- Bupropion Hydrochloride Tablets (Discontinuation)
- Clonidine Hydrochloride Tablets (Discontinuation)
- Desvenlafaxine Succinate Tablets (Discontinuation)
- Doxycycline Hyclate Capsules (Discontinuation)
- Doxycycline Monohydrate Capsules (Discontinuation)
- Famotidine Tablets (Discontinuation)
- Felodipine Tablets (Discontinuation)
- Fenofibrate Capsules (Discontinuation)
- Galantamine Hydrobromide Tablets (Discontinuation)
- Glipizide and Metformin Hydrochloride Tablets (Discontinuation)
- Glyburide Tablets (Discontinuation)
- Hydroxyzine Hydrochloride Tablets (Discontinuation)
- Lorazepam Tablets (Discontinuation)
- Meclizine Hydrochloride Tablets (Discontinuation)
- Memantine Hydrochloride Tablets (Discontinuation)
- Nifedipine Tablets (Discontinuation)
- Nitrofurantoin Capsules (Discontinuation)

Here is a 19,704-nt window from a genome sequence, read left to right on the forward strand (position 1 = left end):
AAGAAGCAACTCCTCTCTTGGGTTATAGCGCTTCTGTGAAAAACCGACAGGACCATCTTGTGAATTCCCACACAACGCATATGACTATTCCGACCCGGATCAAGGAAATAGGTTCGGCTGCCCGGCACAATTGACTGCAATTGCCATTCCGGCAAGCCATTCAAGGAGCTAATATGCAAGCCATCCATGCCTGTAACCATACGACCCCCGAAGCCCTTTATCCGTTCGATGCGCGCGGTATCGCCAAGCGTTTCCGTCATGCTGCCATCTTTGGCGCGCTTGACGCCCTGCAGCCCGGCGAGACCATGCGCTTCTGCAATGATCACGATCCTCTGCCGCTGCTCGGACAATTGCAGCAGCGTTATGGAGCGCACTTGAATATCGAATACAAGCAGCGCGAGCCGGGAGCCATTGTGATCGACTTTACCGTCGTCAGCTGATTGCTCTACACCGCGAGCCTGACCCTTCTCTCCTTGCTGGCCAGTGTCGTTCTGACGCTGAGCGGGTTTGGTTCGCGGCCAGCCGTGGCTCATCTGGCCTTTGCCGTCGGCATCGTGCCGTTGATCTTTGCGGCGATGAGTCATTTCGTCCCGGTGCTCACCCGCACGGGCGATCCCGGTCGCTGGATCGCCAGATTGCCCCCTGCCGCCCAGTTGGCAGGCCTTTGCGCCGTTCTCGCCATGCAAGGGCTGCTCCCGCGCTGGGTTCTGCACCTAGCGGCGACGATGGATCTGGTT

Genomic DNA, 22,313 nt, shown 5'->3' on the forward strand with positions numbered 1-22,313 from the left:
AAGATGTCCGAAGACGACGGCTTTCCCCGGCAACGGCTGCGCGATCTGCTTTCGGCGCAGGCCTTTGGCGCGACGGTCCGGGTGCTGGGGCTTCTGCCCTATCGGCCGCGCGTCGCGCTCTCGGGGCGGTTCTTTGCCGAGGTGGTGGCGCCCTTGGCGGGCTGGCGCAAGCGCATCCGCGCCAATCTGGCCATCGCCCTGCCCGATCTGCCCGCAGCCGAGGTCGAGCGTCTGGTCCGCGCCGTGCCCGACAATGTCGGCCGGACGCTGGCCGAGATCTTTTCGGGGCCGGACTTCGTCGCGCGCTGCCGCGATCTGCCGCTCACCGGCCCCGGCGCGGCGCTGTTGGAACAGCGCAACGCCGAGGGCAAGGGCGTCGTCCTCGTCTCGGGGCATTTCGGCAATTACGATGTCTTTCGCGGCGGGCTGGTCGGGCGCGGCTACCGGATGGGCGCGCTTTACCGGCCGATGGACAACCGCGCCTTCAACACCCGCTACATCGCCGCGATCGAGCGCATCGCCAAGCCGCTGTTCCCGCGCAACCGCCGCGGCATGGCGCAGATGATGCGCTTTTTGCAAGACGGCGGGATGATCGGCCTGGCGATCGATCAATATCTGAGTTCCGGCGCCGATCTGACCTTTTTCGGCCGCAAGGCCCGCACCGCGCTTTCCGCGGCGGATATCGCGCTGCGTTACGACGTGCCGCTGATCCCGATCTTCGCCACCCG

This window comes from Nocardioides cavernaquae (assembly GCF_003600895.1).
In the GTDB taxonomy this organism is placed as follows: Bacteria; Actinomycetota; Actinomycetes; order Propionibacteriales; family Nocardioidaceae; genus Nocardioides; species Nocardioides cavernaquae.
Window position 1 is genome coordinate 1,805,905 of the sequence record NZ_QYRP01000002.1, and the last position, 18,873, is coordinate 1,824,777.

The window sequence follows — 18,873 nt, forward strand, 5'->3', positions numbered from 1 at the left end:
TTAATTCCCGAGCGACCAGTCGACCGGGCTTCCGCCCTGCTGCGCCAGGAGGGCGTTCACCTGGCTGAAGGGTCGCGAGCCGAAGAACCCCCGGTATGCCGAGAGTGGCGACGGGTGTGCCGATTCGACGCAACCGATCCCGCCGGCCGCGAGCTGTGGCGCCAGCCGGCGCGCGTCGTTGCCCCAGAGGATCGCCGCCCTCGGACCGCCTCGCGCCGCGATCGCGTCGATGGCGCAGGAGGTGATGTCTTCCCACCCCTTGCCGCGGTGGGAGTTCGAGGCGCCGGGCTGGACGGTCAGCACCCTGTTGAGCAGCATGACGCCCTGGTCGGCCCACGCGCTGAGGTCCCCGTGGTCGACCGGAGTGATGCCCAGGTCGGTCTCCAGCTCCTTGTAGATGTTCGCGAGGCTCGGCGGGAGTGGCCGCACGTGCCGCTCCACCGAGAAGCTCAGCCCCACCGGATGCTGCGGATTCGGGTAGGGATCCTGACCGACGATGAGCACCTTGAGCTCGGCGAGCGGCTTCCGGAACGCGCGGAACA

- Norgestimate and Ethinyl Estradiol (Discontinuation)
- Norgestimate and Ethinyl Estradiol Tablets (Discontinuation)
- Ondansetron Hydrochloride Tablets (Discontinuation)
- Pioglitazone Hydrochloride and Metformin Hydrochloride Tablets (Discontinuation)
- Pioglitazone Hydrochloride Tablets (Discontinuation)
- Progesterone Capsules (Discontinuation)
- Quinine Sulfate Capsules (Discontinuation)
- Repaglinide Tablets (Discontinuation)
- Risperidone Tablets (Discontinuation)
- Rosuvastatin Calcium Tablets (Discontinuation)
- Terazosin Hydrochloride Capsules (Discontinuation)
- Venlafaxine Hydrochloride Tablets (Discontinuation)
- Zolpidem Tartrate Tablets (Discontinuation)
- Zonisamide Capsules (Discontinuation)
June 15, 2018
- Fluorescein Injection (Currently in Shortage)
June 14, 2018
- Lidocaine Hydrochloride (Xylocaine) Injection (Currently in Shortage)
June 13, 2018
- Aspirin and Omeprazole (Yosprala) Tablets (Discontinuation)
- Lidocaine Hydrochloride (Xylocaine) Injection (Currently in Shortage)